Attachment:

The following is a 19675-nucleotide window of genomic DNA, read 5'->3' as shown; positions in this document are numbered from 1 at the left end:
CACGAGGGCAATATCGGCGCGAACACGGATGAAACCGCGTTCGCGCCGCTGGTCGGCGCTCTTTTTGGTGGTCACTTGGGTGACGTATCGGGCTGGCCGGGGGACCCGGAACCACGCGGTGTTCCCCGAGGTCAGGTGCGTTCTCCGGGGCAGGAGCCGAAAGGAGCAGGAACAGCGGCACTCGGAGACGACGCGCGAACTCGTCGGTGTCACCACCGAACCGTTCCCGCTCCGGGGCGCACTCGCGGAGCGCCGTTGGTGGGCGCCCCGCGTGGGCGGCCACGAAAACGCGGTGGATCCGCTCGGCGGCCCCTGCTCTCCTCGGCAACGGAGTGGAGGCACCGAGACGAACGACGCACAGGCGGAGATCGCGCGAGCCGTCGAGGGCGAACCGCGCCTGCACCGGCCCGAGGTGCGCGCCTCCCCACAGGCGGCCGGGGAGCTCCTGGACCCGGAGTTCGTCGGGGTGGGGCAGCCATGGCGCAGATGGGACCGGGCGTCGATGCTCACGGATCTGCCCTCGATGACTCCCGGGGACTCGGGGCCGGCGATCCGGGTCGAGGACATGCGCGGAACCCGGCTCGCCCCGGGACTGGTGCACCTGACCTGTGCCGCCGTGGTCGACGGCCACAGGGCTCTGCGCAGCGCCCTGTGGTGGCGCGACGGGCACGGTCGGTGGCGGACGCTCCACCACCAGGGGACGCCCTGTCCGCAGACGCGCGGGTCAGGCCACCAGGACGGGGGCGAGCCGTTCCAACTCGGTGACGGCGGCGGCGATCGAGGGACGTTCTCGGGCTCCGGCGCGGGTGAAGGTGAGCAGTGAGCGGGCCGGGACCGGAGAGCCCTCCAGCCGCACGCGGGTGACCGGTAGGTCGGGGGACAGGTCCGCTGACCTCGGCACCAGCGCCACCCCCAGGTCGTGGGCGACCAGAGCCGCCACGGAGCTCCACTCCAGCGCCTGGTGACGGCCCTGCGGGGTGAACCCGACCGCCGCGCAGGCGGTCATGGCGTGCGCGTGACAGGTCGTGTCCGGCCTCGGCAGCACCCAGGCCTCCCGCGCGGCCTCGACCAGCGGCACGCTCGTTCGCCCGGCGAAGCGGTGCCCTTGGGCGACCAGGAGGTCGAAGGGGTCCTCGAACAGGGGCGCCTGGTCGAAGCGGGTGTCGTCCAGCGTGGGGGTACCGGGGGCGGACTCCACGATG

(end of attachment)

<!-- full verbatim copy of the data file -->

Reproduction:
The following is a 19675-nucleotide window of genomic DNA, read 5'->3' as shown; positions in this document are numbered from 1 at the left end:
CACGAGGGCAATATCGGCGCGAACACGGATGAAACCGCGTTCGCGCCGCTGGTCGGCGCTCTTTTTGGTGGTCACTTGGGTGACGTATCGGGCTGGCCGGGGGACCCGGAACCACGCGGTGTTCCCCGAGGTCAGGTGCGTTCTCCGGGGCAGGAGCCGAAAGGAGCAGGAACAGCGGCACTCGGAGACGACGCGCGAACTCGTCGGTGTCACCACCGAACCGTTCCCGCTCCGGGGCGCACTCGCGGAGCGCCGTTGGTGGGCGCCCCGCGTGGGCGGCCACGAAAACGCGGTGGATCCGCTCGGCGGCCCCTGCTCTCCTCGGCAACGGAGTGGAGGCACCGAGACGAACGACGCACAGGCGGAGATCGCGCGAGCCGTCGAGGGCGAACCGCGCCTGCACCGGCCCGAGGTGCGCGCCTCCCCACAGGCGGCCGGGGAGCTCCTGGACCCGGAGTTCGTCGGGGTGGGGCAGCCATGGCGCAGATGGGACCGGGCGTCGATGCTCACGGATCTGCCCTCGATGACTCCCGGGGACTCGGGGCCGGCGATCCGGGTCGAGGACATGCGCGGAACCCGGCTCGCCCCGGGACTGGTGCACCTGACCTGTGCCGCCGTGGTCGACGGCCACAGGGCTCTGCGCAGCGCCCTGTGGTGGCGCGACGGGCACGGTCGGTGGCGGACGCTCCACCACCAGGGGACGCCCTGTCCGCAGACGCGCGGGTCAGGCCACCAGGACGGGGGCGAGCCGTTCCAACTCGGTGACGGCGGCGGCGATCGAGGGACGTTCTCGGGCTCCGGCGCGGGTGAAGGTGAGCAGTGAGCGGGCCGGGACCGGAGAGCCCTCCAGCCGCACGCGGGTGACCGGTAGGTCGGGGGACAGGTCCGCTGACCTCGGCACCAGCGCCACCCCCAGGTCGTGGGCGACCAGAGCCGCCACGGAGCTCCACTCCAGCGCCTGGTGACGGCCCTGCGGGGTGAACCCGACCGCCGCGCAGGCGGTCATGGCGTGCGCGTGACAGGTCGTGTCCGGCCTCGGCAGCACCCAGGCCTCCCGCGCGGCCTCGACCAGCGGCACGCTCGTTCGCCCGGCGAAGCGGTGCCCTTGGGCGACCAGGAGGTCGAAGGGGTCCTCGAACAGGGGCGCCTGGTCGAAGCGGGTGTCGTCCAGCGTGGGGGTACCGGGGGCGGACTCCACGATG